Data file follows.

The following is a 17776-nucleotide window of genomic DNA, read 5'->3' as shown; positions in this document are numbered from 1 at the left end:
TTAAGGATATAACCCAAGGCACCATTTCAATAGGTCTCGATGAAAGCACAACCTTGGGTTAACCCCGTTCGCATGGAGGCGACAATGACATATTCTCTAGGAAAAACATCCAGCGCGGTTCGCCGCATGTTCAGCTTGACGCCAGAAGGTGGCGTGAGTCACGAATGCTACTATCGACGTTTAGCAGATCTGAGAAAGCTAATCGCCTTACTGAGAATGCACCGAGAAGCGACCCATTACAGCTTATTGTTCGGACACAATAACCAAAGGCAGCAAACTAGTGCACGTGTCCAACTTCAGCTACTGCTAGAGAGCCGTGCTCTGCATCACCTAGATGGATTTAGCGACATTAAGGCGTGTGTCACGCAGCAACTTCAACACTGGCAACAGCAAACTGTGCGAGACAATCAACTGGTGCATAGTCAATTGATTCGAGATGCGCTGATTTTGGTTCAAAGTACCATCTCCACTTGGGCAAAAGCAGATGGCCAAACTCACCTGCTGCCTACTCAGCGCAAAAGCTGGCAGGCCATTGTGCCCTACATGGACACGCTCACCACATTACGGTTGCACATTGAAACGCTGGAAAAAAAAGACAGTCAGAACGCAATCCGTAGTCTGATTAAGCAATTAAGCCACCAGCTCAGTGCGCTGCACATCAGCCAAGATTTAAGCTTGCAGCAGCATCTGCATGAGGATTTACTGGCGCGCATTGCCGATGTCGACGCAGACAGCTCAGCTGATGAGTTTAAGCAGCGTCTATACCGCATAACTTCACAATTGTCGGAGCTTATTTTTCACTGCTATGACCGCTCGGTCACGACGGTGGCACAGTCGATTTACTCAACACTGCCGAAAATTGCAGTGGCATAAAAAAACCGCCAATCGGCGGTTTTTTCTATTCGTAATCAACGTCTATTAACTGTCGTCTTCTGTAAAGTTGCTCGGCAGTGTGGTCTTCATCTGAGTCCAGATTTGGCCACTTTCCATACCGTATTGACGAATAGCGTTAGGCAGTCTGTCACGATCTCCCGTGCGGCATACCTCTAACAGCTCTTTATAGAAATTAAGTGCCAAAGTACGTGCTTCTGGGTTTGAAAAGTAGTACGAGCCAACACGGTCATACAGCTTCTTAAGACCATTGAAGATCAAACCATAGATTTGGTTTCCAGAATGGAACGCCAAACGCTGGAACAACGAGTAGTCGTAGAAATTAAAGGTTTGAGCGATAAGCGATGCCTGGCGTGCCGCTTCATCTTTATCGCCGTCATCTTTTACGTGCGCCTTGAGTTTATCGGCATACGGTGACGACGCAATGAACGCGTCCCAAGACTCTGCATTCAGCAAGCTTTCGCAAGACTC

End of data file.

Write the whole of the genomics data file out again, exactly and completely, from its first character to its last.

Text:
The following is a 17776-nucleotide window of genomic DNA, read 5'->3' as shown; positions in this document are numbered from 1 at the left end:
TTAAGGATATAACCCAAGGCACCATTTCAATAGGTCTCGATGAAAGCACAACCTTGGGTTAACCCCGTTCGCATGGAGGCGACAATGACATATTCTCTAGGAAAAACATCCAGCGCGGTTCGCCGCATGTTCAGCTTGACGCCAGAAGGTGGCGTGAGTCACGAATGCTACTATCGACGTTTAGCAGATCTGAGAAAGCTAATCGCCTTACTGAGAATGCACCGAGAAGCGACCCATTACAGCTTATTGTTCGGACACAATAACCAAAGGCAGCAAACTAGTGCACGTGTCCAACTTCAGCTACTGCTAGAGAGCCGTGCTCTGCATCACCTAGATGGATTTAGCGACATTAAGGCGTGTGTCACGCAGCAACTTCAACACTGGCAACAGCAAACTGTGCGAGACAATCAACTGGTGCATAGTCAATTGATTCGAGATGCGCTGATTTTGGTTCAAAGTACCATCTCCACTTGGGCAAAAGCAGATGGCCAAACTCACCTGCTGCCTACTCAGCGCAAAAGCTGGCAGGCCATTGTGCCCTACATGGACACGCTCACCACATTACGGTTGCACATTGAAACGCTGGAAAAAAAAGACAGTCAGAACGCAATCCGTAGTCTGATTAAGCAATTAAGCCACCAGCTCAGTGCGCTGCACATCAGCCAAGATTTAAGCTTGCAGCAGCATCTGCATGAGGATTTACTGGCGCGCATTGCCGATGTCGACGCAGACAGCTCAGCTGATGAGTTTAAGCAGCGTCTATACCGCATAACTTCACAATTGTCGGAGCTTATTTTTCACTGCTATGACCGCTCGGTCACGACGGTGGCACAGTCGATTTACTCAACACTGCCGAAAATTGCAGTGGCATAAAAAAACCGCCAATCGGCGGTTTTTTCTATTCGTAATCAACGTCTATTAACTGTCGTCTTCTGTAAAGTTGCTCGGCAGTGTGGTCTTCATCTGAGTCCAGATTTGGCCACTTTCCATACCGTATTGACGAATAGCGTTAGGCAGTCTGTCACGATCTCCCGTGCGGCATACCTCTAACAGCTCTTTATAGAAATTAAGTGCCAAAGTACGTGCTTCTGGGTTTGAAAAGTAGTACGAGCCAACACGGTCATACAGCTTCTTAAGACCATTGAAGATCAAACCATAGATTTGGTTTCCAGAATGGAACGCCAAACGCTGGAACAACGAGTAGTCGTAGAAATTAAAGGTTTGAGCGATAAGCGATGCCTGGCGTGCCGCTTCATCTTTATCGCCGTCATCTTTTACGTGCGCCTTGAGTTTATCGGCATACGGTGACGACGCAATGAACGCGTCCCAAGACTCTGCATTCAGCAAGCTTTCGCAAGACTC